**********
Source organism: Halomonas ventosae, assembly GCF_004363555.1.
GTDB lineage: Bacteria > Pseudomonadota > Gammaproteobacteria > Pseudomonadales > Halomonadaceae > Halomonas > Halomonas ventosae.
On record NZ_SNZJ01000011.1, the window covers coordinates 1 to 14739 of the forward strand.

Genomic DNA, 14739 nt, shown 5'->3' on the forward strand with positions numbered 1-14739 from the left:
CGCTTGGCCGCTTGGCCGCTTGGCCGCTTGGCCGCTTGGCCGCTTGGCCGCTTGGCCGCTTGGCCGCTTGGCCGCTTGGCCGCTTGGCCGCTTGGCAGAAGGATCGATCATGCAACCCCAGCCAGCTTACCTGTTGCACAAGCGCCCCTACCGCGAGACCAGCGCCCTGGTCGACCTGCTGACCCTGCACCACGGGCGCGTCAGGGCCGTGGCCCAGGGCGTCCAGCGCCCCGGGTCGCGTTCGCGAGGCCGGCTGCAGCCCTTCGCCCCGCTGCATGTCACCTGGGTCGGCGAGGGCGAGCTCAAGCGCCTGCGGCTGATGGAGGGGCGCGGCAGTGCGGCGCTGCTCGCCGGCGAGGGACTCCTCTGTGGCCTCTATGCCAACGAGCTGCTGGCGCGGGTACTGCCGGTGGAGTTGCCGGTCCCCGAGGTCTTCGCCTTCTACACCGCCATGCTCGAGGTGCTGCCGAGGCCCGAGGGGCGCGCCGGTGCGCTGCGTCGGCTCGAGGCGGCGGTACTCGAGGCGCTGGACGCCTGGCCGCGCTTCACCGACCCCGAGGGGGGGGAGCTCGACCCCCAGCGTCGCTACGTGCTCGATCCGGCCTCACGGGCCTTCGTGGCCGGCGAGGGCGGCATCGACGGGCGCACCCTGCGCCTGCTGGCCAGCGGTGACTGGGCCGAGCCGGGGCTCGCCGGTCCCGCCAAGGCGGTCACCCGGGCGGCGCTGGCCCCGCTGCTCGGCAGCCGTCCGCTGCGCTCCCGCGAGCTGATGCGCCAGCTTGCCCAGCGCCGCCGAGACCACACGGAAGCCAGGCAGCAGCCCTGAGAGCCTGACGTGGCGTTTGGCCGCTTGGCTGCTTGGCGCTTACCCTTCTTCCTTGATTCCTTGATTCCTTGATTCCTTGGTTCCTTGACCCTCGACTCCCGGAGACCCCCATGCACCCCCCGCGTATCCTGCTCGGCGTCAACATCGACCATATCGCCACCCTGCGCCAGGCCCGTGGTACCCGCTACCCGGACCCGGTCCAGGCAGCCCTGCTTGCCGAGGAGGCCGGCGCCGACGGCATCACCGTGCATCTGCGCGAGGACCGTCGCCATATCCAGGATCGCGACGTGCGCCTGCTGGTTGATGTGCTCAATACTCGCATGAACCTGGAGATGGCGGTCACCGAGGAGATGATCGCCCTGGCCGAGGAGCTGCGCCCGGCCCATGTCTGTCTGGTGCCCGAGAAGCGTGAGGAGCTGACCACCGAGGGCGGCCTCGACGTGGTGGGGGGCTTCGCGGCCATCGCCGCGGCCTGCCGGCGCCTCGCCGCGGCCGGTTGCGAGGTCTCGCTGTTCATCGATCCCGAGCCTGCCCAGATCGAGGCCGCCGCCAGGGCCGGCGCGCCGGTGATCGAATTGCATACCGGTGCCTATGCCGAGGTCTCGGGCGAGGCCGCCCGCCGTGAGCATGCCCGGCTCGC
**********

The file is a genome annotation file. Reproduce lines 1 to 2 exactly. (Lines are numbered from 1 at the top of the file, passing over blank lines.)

Source organism: Halomonas ventosae, assembly GCF_004363555.1.
GTDB lineage: Bacteria > Pseudomonadota > Gammaproteobacteria > Pseudomonadales > Halomonadaceae > Halomonas > Halomonas ventosae.